Where is God when we hurt? The good news is that when we hurt, God is right there with us. Jesus wondered where God was when he was dying on the cross: "My God, My God, why have you abandoned me?"
But, had God abandoned him? Looking back we know where God was while Jesus was hanging on the tree. God was not on leave of absence. He was in Jesus, suffering the pains of vulnerable love.
When I wonder where God is and what he is doing when I get hurt, one answer may be that he is in me and that my pains hurt him more than they hurt me. He is suffering with me, maybe trying to heal a small corner of his world through me. Maybe he suffers with us while he is working to bring about a new world where justice and peace embrace, and unfair pain gone forever. This thought helps me when I wonder like the Psalmist, "How long, LORD? Will you forget me forever?"
Something happened to Charlotte and me once that forced us to come to terms with forgiving God. Not that we stood shaking our fists in the air at him; it wasn't anything like that at all. While I tell you about it, I know that what happened to us was not nearly as bad as a lot that happens to many, many other people; I only mention it because it was a time when we experienced a deep pain and a time for us to forgive God.
Charlotte and I waited a long time to have children; over eight years. For many reasons, but mostly we weren't sure the time was right for us to have kids. Finally, we decided the time was right and so we set out to add to our family. The time came when we thought we might be pregnant. Do you like how I said we thought that we might be pregnant? She went to see her doctor and had the tests that would confirm our suspicions; the blood test confirmed she was pregnant, but the physical exam did not really confirm the pregnancy. So, Charlotte made a follow up appointment a month later to confirm the results of the blood test. A couple of weeks later, Charlotte began to spot, then to bleed. Shortly thereafter, we learned that she had been pregnant but that she lost the baby. We were crestfallen. If we had ever questioned if we'd wanted to have a child, now we knew for sure. Our hearts were broken and we grieved our loss; the loss of a child we never saw, much less she never even carried. We felt together, never wondering if it hurt one of us more than the other, only sensing that we were together in our grief and our emptiness and our confusion. And that was good. Our life was good in our shared hurt!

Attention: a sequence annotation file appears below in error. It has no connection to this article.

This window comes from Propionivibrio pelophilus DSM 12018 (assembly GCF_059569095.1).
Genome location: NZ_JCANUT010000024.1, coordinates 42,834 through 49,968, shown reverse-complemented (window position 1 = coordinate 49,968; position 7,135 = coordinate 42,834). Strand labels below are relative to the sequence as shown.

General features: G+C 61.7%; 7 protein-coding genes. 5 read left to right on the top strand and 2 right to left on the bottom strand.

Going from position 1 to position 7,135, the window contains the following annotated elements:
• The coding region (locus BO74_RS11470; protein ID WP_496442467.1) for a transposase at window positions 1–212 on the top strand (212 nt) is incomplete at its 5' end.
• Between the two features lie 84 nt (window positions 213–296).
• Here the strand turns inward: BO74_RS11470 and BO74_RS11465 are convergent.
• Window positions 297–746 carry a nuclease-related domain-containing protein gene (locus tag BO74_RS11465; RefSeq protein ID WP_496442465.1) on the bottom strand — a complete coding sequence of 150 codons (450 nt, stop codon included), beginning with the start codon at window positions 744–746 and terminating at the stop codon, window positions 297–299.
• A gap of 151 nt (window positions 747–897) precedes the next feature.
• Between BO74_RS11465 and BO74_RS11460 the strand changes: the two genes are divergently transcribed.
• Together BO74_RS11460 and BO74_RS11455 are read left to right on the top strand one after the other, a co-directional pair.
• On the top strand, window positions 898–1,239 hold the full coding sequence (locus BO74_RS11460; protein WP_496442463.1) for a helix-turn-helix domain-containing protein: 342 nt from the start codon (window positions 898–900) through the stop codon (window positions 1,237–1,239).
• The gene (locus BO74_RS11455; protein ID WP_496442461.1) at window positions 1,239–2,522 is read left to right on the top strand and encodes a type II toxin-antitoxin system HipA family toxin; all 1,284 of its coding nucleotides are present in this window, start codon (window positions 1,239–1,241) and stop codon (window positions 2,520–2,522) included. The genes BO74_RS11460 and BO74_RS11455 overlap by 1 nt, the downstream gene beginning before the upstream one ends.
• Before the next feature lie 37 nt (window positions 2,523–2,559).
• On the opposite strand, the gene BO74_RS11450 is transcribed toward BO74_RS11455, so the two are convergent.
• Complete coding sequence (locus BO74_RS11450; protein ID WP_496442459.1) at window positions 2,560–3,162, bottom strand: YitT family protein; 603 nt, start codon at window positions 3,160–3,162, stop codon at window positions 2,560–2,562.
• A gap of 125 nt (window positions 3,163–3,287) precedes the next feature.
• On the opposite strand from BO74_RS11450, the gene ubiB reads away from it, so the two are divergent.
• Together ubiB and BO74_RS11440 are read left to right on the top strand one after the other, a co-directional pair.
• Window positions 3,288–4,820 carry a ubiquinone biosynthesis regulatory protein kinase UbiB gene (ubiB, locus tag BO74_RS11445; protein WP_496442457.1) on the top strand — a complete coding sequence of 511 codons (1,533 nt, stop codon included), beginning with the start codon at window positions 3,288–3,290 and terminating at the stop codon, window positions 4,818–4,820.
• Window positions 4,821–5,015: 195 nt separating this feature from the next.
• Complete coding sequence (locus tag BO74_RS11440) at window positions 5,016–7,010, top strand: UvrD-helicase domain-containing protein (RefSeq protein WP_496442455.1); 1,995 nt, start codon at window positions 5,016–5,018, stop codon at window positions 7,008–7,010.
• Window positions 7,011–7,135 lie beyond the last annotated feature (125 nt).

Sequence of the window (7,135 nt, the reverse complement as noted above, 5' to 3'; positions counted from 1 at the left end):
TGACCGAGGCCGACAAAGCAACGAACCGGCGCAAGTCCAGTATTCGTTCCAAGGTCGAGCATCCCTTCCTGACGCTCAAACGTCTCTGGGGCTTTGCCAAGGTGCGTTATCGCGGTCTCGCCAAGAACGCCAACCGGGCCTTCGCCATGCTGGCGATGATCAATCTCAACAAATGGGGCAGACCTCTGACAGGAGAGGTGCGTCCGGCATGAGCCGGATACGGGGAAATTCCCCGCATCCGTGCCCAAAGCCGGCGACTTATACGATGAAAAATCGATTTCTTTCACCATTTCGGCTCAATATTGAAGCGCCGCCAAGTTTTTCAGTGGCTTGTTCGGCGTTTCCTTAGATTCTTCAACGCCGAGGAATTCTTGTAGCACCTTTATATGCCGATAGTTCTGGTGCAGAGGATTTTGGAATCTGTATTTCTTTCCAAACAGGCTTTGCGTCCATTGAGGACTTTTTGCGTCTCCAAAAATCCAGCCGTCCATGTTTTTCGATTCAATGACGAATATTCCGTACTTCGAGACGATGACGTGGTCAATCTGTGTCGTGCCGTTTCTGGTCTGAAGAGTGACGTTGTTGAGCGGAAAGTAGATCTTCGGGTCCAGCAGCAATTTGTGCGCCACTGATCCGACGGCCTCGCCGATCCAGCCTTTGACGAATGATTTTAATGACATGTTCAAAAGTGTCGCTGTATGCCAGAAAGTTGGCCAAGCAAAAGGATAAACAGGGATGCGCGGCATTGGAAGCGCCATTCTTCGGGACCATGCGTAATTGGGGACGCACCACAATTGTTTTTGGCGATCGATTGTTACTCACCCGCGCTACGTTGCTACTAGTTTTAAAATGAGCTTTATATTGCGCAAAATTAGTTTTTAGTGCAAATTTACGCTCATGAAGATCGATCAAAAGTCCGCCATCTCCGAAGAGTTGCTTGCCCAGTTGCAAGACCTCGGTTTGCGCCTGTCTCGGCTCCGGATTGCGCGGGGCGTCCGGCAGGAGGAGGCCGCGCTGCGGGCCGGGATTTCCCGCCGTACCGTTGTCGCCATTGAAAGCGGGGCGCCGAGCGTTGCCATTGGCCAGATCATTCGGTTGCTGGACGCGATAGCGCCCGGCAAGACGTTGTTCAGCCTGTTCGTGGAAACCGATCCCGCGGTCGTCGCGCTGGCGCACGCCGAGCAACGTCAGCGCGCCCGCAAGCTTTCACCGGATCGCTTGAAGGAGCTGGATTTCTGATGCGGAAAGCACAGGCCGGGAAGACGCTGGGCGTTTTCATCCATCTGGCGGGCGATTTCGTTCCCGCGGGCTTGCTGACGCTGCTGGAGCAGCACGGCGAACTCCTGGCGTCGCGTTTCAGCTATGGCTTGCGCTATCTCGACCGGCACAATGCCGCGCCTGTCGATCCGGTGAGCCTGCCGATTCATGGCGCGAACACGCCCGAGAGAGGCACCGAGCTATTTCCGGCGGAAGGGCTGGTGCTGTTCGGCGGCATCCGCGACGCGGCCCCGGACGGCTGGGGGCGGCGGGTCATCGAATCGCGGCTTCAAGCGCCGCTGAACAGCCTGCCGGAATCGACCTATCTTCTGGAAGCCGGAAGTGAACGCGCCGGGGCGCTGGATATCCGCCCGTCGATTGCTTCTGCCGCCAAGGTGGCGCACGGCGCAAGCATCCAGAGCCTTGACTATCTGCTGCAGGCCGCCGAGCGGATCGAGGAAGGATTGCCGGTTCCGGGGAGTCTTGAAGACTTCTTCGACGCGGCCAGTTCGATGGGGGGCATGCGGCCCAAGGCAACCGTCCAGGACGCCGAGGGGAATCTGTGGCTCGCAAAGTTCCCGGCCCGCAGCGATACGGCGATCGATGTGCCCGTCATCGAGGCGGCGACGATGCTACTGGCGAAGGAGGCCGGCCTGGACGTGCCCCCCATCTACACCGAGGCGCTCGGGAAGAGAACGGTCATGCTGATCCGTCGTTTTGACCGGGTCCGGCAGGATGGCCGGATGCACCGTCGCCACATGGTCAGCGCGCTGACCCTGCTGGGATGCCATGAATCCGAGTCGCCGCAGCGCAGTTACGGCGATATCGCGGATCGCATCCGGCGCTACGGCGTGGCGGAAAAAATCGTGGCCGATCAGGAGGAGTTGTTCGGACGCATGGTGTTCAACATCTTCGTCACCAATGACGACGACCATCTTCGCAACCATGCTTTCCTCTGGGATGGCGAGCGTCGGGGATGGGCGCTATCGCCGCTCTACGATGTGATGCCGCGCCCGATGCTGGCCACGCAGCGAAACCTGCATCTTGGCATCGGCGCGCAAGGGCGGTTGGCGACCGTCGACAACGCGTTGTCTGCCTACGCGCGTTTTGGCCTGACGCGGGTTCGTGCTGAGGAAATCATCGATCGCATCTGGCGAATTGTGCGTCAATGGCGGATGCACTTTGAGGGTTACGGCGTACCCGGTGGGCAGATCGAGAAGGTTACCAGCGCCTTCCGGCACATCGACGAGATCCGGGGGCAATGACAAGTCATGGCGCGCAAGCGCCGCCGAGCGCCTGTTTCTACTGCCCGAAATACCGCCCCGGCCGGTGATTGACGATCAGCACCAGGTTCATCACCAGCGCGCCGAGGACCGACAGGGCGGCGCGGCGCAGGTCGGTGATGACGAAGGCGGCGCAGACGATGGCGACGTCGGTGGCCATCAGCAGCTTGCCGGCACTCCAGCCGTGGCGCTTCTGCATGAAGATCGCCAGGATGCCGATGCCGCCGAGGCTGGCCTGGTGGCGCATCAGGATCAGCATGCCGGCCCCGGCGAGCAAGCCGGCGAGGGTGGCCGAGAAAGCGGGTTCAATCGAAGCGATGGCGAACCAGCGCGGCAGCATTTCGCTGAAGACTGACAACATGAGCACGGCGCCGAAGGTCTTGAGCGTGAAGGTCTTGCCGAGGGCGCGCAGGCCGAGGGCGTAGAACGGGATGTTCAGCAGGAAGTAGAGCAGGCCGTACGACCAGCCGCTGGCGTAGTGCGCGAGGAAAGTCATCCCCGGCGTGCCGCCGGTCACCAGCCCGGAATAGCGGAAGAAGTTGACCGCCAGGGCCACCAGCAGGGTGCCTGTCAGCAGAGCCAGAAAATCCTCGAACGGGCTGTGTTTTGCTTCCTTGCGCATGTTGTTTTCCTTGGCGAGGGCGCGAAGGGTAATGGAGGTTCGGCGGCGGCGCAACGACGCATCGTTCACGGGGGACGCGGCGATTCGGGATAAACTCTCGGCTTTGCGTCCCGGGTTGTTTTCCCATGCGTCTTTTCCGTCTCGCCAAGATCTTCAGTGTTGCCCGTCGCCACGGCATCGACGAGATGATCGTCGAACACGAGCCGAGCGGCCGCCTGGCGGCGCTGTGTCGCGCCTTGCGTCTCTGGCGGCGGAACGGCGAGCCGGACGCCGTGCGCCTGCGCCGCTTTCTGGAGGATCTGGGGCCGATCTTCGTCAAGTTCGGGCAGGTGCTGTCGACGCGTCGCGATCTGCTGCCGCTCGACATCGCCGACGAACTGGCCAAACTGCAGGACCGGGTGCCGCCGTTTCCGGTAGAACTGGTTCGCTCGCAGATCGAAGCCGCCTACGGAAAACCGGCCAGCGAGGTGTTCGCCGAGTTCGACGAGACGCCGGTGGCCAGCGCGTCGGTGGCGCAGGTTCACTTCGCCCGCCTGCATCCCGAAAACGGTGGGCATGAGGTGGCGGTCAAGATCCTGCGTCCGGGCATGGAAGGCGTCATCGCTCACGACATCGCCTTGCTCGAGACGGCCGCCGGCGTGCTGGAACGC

We felt God again, as the giver of life, not the taker of it. As the God we knew in the suffering Jesus, not a God who pointlessly makes us suffer.
I knew that I could not feel this goodness and also think that God took our child away. I knew my mind would forever say, "I don't know" when my heart asks why little babies died. I heard my heart tell me that God was with us, "dying" a little along with the baby we never had. Did we forgive God? I suppose in a way we did. But there is a difference in forgiving God and forgiving an enemy. When you forgive your enemies, they may stay your enemies even after you forgive them. When you forgive God, you just live in the silence and the knowledge of his love and that God is your friend.
Dear friends, who can you think of right now that you need to forgive? It may be difficult, you might not be able to share the fourth stage of "coming together" and being reconciled with that person, but, for your sake, I encourage you to take on the challenge of practicing forgiveness. Life is too short to carry those hurts around. It's time to begin healing the hurts within. Empowered with God's grace, maybe we can begin to forgive those who are so terribly difficult to forgive.
Let us pray:
Lord, we know there are people in our lives that we need to forgive. But Lord, there are some people in our lives that are just too difficult for us to forgive. We need you, 0 Lord, to give us the words, the desire, the ability to move through the hurt and hate that leads to forgiveness and reconciliation. In Jesus' name we pray. AMEN.